Enabling a Serial Port Console: getty systemd

Using the serial port to login is a good way to get access to a device that doesn't have a network connection. This could be a small embedded Linux computer.

Raspberry Pi


On a Raspberry Pi you can edit /boot/config.txt and add this at the bottom. Then reboot. More details can be found here.

Linux devices with systemd

sudo nano /lib/systemd/system/serial-getty@.service

First we need to edit the serial-getty service to set the correct bard rate.

# Edit this line
ExecStart=-/sbin/agetty --keep-baud 115200,38400,9600 %I $TERM

# To This
ExecStart=-/sbin/agetty 115200 %I $TERM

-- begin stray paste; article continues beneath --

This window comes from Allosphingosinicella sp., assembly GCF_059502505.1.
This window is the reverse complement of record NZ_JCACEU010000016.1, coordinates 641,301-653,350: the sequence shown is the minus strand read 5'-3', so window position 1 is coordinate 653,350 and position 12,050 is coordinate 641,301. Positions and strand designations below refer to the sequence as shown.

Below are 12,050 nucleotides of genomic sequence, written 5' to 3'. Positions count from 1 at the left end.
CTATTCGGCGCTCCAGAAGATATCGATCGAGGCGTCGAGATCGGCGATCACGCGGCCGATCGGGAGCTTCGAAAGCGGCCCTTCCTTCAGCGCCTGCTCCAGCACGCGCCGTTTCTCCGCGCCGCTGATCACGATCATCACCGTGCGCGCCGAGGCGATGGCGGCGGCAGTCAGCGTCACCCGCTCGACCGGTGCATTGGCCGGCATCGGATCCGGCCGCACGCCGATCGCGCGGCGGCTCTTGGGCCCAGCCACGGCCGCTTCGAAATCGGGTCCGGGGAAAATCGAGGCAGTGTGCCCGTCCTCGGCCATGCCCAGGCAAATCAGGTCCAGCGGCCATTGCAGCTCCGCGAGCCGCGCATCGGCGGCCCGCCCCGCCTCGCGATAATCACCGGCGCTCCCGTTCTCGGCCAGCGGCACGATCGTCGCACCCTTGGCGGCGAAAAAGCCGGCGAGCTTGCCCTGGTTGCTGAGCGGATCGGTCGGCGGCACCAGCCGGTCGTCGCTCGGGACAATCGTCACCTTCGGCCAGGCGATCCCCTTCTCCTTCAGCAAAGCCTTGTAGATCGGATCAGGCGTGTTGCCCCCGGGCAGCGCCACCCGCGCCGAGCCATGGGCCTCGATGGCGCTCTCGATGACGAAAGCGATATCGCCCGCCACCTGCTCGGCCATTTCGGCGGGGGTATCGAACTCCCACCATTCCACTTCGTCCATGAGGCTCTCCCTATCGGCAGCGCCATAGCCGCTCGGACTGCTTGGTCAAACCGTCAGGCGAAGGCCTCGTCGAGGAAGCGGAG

Set this to the bard rate that you wish to use. This should be the same at the computer is using at the other end.

systemctl daemon-reload

# For a USB serial adaptor
systemctl enable serial-getty@ttyUSB0.service

# For a built in serial port /dev/ttyS0
systemctl enable serial-getty@ttyS0.service

You can now log in using the serial console on /dev/ttyUSB0 or /dev/ttyS0

  1. Connect another computer to it using a NULL modem cable.
  2. Then open a terminal emulator such as minicom.
  3. Set the baud rate and port.
  4. Press enter a few times and you should then see a login prompt.



Tux is a penguin character and the official mascot of the Linux kernel. Tux is the most commonly used icon for Linux, although different Linux distributions depict Tux in various styles. The character is used in many other Linux programs and as a general symbol of Linux.